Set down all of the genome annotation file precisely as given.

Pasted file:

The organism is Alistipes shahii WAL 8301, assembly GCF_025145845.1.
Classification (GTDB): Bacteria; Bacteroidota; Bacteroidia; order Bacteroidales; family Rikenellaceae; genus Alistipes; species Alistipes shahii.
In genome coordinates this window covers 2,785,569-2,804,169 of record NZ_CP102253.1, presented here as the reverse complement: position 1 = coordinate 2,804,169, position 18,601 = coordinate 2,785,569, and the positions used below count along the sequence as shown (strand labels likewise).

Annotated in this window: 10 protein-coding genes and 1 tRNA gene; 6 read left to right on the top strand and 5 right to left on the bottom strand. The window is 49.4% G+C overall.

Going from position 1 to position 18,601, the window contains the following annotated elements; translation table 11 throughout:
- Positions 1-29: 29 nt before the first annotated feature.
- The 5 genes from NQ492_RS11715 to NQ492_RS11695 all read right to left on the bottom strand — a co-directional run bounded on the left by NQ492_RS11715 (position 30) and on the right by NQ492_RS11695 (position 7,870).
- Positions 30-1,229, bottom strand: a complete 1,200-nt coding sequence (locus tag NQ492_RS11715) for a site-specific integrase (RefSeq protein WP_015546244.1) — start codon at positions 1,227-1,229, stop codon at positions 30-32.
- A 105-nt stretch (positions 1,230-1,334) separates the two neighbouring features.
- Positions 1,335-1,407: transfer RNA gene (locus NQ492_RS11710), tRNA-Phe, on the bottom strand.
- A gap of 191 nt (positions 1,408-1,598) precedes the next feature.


The organism is Alistipes shahii WAL 8301, assembly GCF_025145845.1.
Classification (GTDB): Bacteria; Bacteroidota; Bacteroidia; order Bacteroidales; family Rikenellaceae; genus Alistipes; species Alistipes shahii.
In genome coordinates this window covers 2,785,569-2,804,169 of record NZ_CP102253.1, presented here as the reverse complement: position 1 = coordinate 2,804,169, position 18,601 = coordinate 2,785,569, and the positions used below count along the sequence as shown (strand labels likewise).

Annotated in this window: 10 protein-coding genes and 1 tRNA gene; 6 read left to right on the top strand and 5 right to left on the bottom strand. The window is 49.4% G+C overall.

Going from position 1 to position 18,601, the window contains the following annotated elements; translation table 11 throughout:
- Positions 1-29: 29 nt before the first annotated feature.
- The 5 genes from NQ492_RS11715 to NQ492_RS11695 all read right to left on the bottom strand — a co-directional run bounded on the left by NQ492_RS11715 (position 30) and on the right by NQ492_RS11695 (position 7,870).
- Positions 30-1,229, bottom strand: a complete 1,200-nt coding sequence (locus tag NQ492_RS11715) for a site-specific integrase (RefSeq protein WP_015546244.1) — start codon at positions 1,227-1,229, stop codon at positions 30-32.
- A 105-nt stretch (positions 1,230-1,334) separates the two neighbouring features.
- Positions 1,335-1,407: transfer RNA gene (locus NQ492_RS11710), tRNA-Phe, on the bottom strand.
- A gap of 191 nt (positions 1,408-1,598) precedes the next feature.